Sunday, August 06, 2006

A Career in "Transactional Lobbying"

Have you considered a career in transactional lobbying? That's the term Brent Wilkes used to describe his profession in the New York Times. Wilkes, the “co-conspirator No. 1” in former congressman Randy "Duke" Cunningham's guilty plea, describes how he got into this lucrative field:
Mr. Wilkes had set up separate meetings with the lawmakers hoping to win a government contract, and he planned to punctuate each pitch with a campaign donation. But his hometown congressman, Representative Bill Lowery of San Diego, a Republican, told him that presenting the checks during the sessions was not how things were done, Mr. Wilkes recalled.
Instead, Mr. Wilkes said, Mr. Lowery taught him the right way to do it: hand over the envelope in the hallway outside the suite, at least a few feet away.
Wilkes' career path illustrates the relationship between risk and reward:
In the end, it was the Cunningham investigation that jeopardized Mr. Wilkes’s business with the government. In August 2005, a team of F.B.I. agents swept through Mr. Wilkes’s headquarters. The flow of earmarks, his companies’ lifeblood, dried up. He laid off 200 employees.
For those keeping score, the top ten recipients of his largess consist of the National Republican Party, eight GOP congressmen and President Bush.

6 Comments:

Anonymous Nancy Willing said...

Interesting term, huh, transaction.
By definition it is quid pro quo, very unethical for public servants and hopefully enough so to take his ilk to jail....problem with our law makers is that they write the laws and often remove any teeth from ethics constraints.

The reworking of ethics law started out shapely and plump with good intentions but has withered beyond recognition of its original goals: enforcing ethical behavior.

It stinks having GOPers in charge!!!!!!

12:21 PM, August 06, 2006  
Blogger FirstState said...

Lobbyists try to bribe whoever is in charge. Do I need to throw around names like Traficant and Wright, Mollohan and Jefferson?

Why make this partisan when you know party has nothing to do with it?

And Nancy, you have now turned into a Jason clone.

8:24 PM, August 06, 2006  
Blogger TommyWonk said...

I would not be so naive to claim that corruption is confined to one side of the aisle. But as far as I know, there is no common thread among the cases of Jim Wright (who left Congress in 1989), the truly bizarre James Trafficant (who went directly from Congress to jail in 2002), Alan Mollohan and William Jefferson.

There is a common thread among the several GOP lawmakers named in the article I cited including Duke Cunningham, Bill Lowery and Jerry Lewis:

Mr. Wilkes described the system bluntly: “[Rep. Bill] Lowery would always say, ‘It is a two-part deal,’” he recalled. “‘Jerry [Rep. Lewis] will make the request. Jerry will carry the vote. Jerry will have plenty of time for this. If you don’t want to make the contributions, chair the fund-raising event, you will get left behind.’”

8:54 PM, August 06, 2006  
Blogger jason said...

In the end, it was the Cunningham investigation that jeopardized Mr. Wilkes’s business with the government. In August 2005, a team of F.B.I. agents swept through Mr. Wilkes’s headquarters. The flow of earmarks, his companies’ lifeblood, dried up. He laid off 200 employees.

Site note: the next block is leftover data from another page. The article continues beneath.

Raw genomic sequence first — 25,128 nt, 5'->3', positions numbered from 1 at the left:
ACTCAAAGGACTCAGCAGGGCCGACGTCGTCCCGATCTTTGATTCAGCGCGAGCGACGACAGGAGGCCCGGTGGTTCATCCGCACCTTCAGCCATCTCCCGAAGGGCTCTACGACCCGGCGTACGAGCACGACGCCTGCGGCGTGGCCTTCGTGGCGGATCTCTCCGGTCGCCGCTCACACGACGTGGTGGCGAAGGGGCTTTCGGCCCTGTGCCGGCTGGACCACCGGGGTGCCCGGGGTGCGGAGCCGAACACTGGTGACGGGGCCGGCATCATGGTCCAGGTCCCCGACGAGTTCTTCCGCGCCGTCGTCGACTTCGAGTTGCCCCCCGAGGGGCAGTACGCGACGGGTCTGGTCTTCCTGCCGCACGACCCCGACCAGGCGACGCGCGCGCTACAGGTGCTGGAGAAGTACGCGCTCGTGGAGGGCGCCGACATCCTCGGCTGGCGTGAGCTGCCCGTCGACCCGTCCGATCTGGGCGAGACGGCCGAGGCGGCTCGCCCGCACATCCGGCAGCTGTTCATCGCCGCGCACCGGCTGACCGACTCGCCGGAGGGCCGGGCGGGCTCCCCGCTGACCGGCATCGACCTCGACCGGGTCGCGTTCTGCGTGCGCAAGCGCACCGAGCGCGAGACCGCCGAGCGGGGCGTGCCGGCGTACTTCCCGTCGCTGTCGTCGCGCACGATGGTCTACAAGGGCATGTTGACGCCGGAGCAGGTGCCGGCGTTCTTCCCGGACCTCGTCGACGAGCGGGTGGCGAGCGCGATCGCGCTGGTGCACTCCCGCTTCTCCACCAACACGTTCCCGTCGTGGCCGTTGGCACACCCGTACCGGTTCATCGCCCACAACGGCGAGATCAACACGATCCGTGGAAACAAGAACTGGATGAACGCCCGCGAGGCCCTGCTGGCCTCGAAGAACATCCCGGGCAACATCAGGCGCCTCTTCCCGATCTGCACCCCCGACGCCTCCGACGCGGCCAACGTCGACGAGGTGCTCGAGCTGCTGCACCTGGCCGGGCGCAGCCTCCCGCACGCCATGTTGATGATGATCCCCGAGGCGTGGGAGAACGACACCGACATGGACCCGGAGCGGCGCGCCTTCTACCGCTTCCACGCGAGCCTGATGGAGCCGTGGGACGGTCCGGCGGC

But, but but ....this one time.... a Democrat got a $3,000 book advance.

The National GOP is disgusting. We are at war and the only thing they can think to do is shove money into each others pockets.

10:15 PM, August 06, 2006  
Anonymous Nancy Willing said...

FSP I prowdly wear a wingnut cloak, did you not notice? This is on national politics mostly.

But seriously, WHAT can be seen as non partisan about this backing off of the healthy initial legislative language on ethics by GOPers??? Come on you are a smart guy, Dave and you know the score.

In a GOPer three ring circus town the GOPers have to take the heat or, guess what, they'll get bumped out of office.

I was, in plain English mind you, refering to the legislation that began a good line to off-set THE TOTALLY GOP SCENE OF TOM DELAY, K Street and Abramoff,(toss in a littel Cunningham etc..) darling.

That legis under Danny Hastert withered to an unrecognizable mass of pulp. Or did I read it wrong?

The stench of Delay et al WILL not allow you to pass along palatives like "it is not a partisan problem".

I am not going amywhere with this besides what is right in front of us. Going back is pointless in this argument but it would certainly reveal that abuse lives on both sides of the aisle (Jefferson) but Tommywonk nails the distinction and I hope I have added a few pegs.

Also Have we ever seen the likes of the K Street for decades now, Chicago and Tamminy Hall are so eons ago.....look to what is present day because the voters sure care about that right now.

6:42 AM, August 07, 2006  
Blogger FirstState said...

Tom -- Mollohan and Jefferson are accused of manipulating the appropriations process for political gain, which is exactly what those you cite have been accused of.

Jerry Lewis is scum. I will never argue that fact, but appropriators on both sides of the aisle do the same dance.

J -- Jim Wright's case went way farther than that, and you know it.

11:43 AM, August 07, 2006  

Post a Comment

Links to this post:

Create a Link

<< Home